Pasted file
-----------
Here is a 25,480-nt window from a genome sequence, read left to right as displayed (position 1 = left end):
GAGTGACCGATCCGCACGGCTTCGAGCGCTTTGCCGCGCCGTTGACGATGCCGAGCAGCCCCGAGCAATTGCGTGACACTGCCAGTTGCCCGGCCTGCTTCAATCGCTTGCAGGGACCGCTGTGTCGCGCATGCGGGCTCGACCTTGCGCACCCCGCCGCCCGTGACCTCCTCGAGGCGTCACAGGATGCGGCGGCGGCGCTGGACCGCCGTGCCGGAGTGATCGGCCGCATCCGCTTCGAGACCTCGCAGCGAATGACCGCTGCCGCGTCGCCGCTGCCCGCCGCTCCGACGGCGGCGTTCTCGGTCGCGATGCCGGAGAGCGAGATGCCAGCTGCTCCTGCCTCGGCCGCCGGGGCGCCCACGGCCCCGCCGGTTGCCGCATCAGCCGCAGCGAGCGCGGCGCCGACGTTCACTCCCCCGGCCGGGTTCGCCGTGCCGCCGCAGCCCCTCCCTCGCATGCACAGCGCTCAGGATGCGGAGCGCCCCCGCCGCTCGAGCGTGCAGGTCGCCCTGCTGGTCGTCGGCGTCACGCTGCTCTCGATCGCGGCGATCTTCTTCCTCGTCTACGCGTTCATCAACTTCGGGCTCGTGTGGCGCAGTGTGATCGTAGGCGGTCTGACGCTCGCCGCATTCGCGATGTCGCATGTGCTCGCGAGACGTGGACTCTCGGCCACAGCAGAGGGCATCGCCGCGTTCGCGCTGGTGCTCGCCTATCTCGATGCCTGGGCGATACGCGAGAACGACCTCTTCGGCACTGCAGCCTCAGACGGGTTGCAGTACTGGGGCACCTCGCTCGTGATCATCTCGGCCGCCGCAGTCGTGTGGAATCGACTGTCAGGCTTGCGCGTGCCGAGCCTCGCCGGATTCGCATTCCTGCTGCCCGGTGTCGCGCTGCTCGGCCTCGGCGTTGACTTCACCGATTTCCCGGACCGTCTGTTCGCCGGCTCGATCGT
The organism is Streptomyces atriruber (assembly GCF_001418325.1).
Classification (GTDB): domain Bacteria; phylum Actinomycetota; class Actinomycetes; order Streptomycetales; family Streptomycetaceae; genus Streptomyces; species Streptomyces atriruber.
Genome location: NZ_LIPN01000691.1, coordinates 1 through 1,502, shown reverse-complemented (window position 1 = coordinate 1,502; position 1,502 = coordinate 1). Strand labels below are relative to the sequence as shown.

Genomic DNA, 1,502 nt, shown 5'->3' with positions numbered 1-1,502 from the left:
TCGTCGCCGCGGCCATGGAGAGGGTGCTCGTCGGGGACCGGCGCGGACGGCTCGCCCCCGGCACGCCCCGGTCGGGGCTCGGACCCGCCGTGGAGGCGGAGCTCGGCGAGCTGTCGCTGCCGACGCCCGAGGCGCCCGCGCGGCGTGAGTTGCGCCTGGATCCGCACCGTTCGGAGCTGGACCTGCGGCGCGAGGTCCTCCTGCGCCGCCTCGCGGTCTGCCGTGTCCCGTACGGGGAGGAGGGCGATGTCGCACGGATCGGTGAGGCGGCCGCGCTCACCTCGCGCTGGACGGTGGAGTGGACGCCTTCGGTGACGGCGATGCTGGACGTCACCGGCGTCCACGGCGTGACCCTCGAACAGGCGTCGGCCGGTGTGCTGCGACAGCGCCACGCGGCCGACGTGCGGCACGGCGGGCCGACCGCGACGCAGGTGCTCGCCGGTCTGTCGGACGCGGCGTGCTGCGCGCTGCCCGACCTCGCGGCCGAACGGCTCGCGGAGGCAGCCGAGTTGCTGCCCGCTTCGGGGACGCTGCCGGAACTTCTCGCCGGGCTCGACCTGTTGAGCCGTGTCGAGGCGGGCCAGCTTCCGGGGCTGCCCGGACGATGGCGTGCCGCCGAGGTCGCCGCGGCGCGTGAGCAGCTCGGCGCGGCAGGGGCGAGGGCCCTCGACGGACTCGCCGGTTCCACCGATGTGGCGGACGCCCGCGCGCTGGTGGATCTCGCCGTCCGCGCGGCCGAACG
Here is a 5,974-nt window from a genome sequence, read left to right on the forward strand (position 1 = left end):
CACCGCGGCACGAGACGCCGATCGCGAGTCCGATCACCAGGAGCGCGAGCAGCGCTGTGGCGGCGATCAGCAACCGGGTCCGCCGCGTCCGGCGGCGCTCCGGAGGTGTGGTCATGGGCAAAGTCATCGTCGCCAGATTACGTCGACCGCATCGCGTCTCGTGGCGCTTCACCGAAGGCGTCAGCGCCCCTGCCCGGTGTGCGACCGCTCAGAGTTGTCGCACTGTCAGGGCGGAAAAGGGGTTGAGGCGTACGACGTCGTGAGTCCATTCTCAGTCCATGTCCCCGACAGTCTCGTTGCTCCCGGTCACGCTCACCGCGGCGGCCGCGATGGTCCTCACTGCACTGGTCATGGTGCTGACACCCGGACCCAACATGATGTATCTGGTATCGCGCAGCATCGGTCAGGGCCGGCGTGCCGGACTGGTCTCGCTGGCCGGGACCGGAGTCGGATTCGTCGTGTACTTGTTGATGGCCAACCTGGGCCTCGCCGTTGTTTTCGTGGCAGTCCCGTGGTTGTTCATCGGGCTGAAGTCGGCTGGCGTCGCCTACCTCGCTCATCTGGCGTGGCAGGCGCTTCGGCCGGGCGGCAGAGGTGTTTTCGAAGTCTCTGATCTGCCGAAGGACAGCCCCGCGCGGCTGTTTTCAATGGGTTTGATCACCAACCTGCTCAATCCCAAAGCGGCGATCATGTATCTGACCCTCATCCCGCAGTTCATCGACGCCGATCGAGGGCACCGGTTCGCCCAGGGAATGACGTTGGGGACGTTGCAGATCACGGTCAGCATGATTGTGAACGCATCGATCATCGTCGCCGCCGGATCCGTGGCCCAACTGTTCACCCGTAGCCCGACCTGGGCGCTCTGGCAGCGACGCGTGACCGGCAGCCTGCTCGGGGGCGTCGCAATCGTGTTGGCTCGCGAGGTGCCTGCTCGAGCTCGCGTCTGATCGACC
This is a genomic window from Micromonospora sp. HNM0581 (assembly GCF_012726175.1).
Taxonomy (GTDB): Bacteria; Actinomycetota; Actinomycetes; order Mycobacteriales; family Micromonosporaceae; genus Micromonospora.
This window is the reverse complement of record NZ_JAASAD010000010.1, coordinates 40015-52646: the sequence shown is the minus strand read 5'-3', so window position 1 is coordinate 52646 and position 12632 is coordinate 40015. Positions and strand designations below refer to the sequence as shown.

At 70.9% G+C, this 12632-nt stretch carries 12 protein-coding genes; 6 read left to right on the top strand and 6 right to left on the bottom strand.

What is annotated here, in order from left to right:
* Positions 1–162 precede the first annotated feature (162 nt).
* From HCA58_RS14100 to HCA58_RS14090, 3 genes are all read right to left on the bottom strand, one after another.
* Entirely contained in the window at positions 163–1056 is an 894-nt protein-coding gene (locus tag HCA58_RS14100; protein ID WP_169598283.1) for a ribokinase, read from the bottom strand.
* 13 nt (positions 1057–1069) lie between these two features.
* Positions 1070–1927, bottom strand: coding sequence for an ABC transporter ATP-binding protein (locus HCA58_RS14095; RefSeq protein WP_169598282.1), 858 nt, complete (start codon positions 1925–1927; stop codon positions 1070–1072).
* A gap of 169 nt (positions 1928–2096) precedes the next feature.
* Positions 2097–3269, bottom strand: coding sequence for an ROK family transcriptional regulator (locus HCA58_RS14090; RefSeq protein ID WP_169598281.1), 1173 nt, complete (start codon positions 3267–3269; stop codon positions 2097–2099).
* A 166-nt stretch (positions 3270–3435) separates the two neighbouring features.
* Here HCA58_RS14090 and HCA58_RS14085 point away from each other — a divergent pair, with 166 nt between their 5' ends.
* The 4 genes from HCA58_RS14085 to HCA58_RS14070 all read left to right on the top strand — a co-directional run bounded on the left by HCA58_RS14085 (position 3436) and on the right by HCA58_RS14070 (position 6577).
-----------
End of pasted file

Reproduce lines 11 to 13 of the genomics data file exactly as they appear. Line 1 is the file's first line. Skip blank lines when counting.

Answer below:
Taxonomy (GTDB): Bacteria; Actinomycetota; Actinomycetes; order Mycobacteriales; family Micromonosporaceae; genus Micromonospora.
This window is the reverse complement of record NZ_JAASAD010000010.1, coordinates 40015-52646: the sequence shown is the minus strand read 5'-3', so window position 1 is coordinate 52646 and position 12632 is coordinate 40015. Positions and strand designations below refer to the sequence as shown.

At 70.9% G+C, this 12632-nt stretch carries 12 protein-coding genes; 6 read left to right on the top strand and 6 right to left on the bottom strand.